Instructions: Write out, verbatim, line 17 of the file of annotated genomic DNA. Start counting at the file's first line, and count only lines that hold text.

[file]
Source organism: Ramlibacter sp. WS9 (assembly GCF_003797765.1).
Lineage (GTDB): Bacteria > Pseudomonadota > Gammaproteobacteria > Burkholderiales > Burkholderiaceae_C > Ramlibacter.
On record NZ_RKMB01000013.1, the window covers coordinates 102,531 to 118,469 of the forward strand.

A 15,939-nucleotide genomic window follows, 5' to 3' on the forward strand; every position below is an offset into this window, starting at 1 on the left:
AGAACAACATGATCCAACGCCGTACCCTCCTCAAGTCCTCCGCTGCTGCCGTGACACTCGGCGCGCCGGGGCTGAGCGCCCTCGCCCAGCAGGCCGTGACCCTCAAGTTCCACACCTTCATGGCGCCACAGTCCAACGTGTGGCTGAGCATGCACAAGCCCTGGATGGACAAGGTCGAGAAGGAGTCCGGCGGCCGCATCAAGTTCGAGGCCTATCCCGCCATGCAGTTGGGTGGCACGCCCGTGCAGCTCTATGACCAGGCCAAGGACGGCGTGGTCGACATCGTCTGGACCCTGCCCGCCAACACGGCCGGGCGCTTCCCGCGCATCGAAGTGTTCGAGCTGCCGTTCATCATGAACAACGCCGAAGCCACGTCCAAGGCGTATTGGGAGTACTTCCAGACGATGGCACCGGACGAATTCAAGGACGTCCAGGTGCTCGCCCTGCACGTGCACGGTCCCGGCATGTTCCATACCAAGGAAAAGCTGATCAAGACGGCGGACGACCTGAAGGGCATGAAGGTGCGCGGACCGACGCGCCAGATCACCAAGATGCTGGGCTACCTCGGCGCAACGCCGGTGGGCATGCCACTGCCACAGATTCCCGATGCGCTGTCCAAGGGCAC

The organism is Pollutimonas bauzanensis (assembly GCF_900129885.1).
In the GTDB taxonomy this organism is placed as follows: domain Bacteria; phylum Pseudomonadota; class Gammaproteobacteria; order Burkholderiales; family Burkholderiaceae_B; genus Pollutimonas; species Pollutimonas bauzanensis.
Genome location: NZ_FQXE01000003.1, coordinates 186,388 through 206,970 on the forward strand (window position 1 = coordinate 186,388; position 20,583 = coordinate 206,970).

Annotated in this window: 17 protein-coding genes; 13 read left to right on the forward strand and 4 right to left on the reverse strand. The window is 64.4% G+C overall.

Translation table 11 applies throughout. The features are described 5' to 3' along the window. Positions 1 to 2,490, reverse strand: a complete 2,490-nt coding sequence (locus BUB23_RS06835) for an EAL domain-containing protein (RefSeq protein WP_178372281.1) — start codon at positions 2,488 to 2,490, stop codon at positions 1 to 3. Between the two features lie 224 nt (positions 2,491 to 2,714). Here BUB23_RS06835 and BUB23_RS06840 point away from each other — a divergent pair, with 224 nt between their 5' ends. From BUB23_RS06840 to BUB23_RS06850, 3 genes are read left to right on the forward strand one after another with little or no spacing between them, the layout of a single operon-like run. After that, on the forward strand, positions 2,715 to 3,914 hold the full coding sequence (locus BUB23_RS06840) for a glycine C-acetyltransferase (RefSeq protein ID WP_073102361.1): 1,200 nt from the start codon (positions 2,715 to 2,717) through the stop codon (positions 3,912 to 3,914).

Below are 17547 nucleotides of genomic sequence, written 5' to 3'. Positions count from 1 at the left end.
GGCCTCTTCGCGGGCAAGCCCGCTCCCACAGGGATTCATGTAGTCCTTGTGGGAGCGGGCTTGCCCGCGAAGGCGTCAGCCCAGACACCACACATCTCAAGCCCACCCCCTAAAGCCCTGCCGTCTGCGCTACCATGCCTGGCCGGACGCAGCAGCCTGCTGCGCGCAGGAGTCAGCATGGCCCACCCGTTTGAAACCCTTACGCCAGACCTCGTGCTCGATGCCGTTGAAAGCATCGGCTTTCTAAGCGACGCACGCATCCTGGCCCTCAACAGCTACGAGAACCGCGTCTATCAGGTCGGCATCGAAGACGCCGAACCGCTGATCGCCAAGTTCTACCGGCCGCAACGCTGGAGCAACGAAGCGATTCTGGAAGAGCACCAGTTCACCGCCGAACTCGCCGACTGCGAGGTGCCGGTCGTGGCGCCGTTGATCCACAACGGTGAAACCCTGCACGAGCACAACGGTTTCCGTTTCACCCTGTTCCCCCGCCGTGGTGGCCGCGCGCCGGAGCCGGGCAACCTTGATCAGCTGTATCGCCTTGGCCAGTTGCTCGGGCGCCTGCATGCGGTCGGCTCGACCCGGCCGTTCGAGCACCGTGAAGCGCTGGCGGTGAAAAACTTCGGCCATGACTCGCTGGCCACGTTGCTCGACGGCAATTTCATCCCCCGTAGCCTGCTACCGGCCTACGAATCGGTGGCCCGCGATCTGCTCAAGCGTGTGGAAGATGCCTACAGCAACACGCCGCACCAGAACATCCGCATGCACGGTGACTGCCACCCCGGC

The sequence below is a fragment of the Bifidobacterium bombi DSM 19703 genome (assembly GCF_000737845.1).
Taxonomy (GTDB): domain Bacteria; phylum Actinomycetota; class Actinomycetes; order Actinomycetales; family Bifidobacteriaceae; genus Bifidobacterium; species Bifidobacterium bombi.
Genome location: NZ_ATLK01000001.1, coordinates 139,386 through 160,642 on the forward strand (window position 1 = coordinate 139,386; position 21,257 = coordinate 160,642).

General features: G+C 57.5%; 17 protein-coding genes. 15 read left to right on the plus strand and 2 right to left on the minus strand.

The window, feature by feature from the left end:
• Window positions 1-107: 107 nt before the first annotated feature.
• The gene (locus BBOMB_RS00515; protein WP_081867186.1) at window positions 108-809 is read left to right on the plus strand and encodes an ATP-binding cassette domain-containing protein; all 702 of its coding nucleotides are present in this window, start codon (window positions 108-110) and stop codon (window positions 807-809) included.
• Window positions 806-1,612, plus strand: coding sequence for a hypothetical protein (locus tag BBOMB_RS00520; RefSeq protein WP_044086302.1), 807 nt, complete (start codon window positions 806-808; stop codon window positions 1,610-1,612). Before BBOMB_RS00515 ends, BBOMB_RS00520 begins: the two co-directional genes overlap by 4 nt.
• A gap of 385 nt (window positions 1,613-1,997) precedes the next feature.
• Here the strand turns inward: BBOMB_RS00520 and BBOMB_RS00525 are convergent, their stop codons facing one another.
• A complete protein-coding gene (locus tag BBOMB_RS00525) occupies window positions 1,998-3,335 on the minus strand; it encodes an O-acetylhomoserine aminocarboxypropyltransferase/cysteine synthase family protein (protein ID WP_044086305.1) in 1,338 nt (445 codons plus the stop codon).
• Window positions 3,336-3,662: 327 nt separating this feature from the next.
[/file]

The window, feature by feature from the left end: